The rhythms of parenting

Most parents think of the birth of their children as an emotional high point in their lives.There is no adventure like it!  But the majority will also say that turning themselves into relaxed, confident parents remains one of the greatest challenges of their adult lives.

Where I live in inner-city Sydney there’s been a rapid increase in the number of little children in recent years. Because I’ve so loved being a parent myself, I find this delightful. Yet as I watch newish parents, and listen to those I know personally, I see that a couple of critical cornerstones of parenting are becoming harder to apply.

I don’t think this is because they are any less useful but rather that they are somewhat out of step with how parents increasingly think about themselves in their non-parenting roles.

The first of these is establishing simple, predictable routines.  I don’t mean by this that tiny babies should be pushed into a rigid schedule of feeding and sleep.  In fact, I think that’s wrong and often damaging. But by the time the child (and parents) emerge from the cocoon of infancy into toddler hood and beyond, it is incredibly helpful to the parents, and soothing and stabilising for the child, to have predictable rhythms to most days’ events.

This might at first seem too hard for busy parents to achieve. It doesn’t easily fit with work schedules, nor with the increasing need parents have for their children to be flexible. This is where it can seem that generational needs really do clash. Parents may want their children to be able to stay up late some nights but not others, to snatch a rest in the car rather than in bed, and to eat meals late if that’s when the adults are ready. They may also want their children to tolerate intense attention at some times and little or no attention at others, without offering the skills and means for independent play. (A little backpack with a changing range of toys, geared towards imaginative play, is a lifesaver often missing even in well-off families. This takes thought – not money – and is one of the best possible investments for an enjoyable time for all.)

It is understandable why parents would rate a packed schedule and the flexibility it demands so highly.

It’s how we tend to live our adult lives, hurtling from one thing to another, multi-tasking madly and responding to what’s most urgent rather than what is most important. But while some children will adapt to this, many can’t. Tired, irritable or confused children leave even the most loving parents feeling edgy and helpless, creating a situation that can deplete everyone.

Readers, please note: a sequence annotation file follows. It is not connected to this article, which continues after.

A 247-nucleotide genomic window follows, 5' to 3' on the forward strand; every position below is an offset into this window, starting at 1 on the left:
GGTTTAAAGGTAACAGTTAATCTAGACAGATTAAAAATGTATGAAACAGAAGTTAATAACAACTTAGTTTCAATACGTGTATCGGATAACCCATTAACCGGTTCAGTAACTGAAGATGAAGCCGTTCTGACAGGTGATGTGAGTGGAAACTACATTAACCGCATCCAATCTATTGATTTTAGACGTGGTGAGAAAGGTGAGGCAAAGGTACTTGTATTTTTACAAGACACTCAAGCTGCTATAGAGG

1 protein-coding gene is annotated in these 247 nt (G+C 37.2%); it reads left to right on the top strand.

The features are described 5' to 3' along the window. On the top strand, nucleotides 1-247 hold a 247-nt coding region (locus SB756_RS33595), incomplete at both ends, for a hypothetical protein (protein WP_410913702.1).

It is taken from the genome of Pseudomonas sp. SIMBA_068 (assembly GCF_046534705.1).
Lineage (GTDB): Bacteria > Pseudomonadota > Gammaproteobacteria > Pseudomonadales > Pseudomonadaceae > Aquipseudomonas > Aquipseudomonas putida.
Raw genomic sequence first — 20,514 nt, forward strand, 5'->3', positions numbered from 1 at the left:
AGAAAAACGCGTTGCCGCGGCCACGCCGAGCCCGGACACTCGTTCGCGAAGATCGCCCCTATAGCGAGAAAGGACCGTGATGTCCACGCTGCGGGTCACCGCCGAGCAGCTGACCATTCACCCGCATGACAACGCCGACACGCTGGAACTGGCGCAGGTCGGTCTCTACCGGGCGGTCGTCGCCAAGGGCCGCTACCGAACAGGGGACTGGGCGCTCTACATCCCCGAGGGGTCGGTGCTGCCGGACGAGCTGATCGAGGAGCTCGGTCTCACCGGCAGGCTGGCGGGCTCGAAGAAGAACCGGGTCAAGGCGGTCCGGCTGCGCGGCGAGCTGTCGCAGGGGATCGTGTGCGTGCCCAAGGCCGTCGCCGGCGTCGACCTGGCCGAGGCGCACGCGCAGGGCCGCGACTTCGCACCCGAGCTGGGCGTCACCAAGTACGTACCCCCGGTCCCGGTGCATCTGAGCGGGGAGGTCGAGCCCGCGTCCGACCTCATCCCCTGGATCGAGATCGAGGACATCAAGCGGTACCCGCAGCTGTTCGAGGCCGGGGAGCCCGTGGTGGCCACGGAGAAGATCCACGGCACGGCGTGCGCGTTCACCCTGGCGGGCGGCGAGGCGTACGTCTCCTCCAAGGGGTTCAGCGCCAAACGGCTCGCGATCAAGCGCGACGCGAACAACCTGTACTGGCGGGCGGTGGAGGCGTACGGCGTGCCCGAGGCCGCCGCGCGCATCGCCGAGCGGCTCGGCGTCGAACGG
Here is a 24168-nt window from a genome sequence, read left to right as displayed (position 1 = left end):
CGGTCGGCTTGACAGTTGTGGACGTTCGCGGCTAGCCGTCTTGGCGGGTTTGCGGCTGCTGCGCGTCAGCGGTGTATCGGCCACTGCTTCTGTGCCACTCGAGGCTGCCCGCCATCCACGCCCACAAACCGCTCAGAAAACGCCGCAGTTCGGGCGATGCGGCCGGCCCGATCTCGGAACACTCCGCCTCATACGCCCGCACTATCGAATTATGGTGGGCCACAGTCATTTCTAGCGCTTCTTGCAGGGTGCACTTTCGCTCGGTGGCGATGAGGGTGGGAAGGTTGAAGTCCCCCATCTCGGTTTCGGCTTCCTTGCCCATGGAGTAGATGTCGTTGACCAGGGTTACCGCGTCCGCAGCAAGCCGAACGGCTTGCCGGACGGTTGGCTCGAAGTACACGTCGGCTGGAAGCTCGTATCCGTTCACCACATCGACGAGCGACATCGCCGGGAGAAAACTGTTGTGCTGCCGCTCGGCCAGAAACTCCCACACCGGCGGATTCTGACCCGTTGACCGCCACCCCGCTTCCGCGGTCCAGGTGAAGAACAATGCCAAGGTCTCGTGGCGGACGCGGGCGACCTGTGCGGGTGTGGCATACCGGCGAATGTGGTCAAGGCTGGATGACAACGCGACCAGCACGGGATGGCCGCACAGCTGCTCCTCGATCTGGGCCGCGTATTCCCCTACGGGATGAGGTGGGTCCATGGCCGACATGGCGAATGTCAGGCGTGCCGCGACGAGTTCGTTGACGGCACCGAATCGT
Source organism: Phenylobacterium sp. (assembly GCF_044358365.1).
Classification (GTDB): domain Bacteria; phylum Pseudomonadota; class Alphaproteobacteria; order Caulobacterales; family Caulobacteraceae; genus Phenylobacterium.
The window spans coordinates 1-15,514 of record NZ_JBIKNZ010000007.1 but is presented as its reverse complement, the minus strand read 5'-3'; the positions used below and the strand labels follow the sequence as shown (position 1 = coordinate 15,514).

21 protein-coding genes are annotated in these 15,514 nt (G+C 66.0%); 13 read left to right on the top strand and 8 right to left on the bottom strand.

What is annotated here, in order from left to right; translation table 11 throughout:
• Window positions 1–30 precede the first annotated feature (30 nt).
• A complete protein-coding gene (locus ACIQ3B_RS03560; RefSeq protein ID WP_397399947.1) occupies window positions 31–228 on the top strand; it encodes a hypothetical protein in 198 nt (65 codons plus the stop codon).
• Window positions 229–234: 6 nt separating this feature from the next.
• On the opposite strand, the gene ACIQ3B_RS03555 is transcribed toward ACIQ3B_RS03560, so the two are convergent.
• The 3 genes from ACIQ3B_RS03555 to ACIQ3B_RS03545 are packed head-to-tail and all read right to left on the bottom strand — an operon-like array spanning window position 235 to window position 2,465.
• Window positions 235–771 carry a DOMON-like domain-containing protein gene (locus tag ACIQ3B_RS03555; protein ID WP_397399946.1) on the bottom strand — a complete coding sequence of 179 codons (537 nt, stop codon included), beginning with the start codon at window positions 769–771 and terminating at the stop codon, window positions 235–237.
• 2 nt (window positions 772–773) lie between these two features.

The younger a child is, the more they need a soothing rhythm to their days and nights. And the greater the benefits will soon be for the whole family. This includes lots of time for explorative play and exercise, simple meals, eating dinner by 5.30 or 6, early story and bed, and a long night’s sleep. Even teenagers will usually benefit from eating earlier and sleeping longer. In fact, at whatever age a child is cranky, demanding or “impossible”, it’s those routines and rhythms that need thoughtful attention – however inconvenient it might at first seem.

This emphasis on routine often clashes with the second of these parenting cornerstones, which is to avoid bombarding children with choices. Usually done with the best of intentions, this almost always creates tension rather than the desired independence. Cheerfully and confidently stating that it’s time to get dressed, eat breakfast, have a walk, a bath, dinner or a story, or go to bed, is realistic. It is also reassuring. Children will still have countless opportunities to develop and express their opinions. But they will do so far less anxiously when they know that the essential boundaries of their lives are consistent and predictable – and guarded by those who love them best.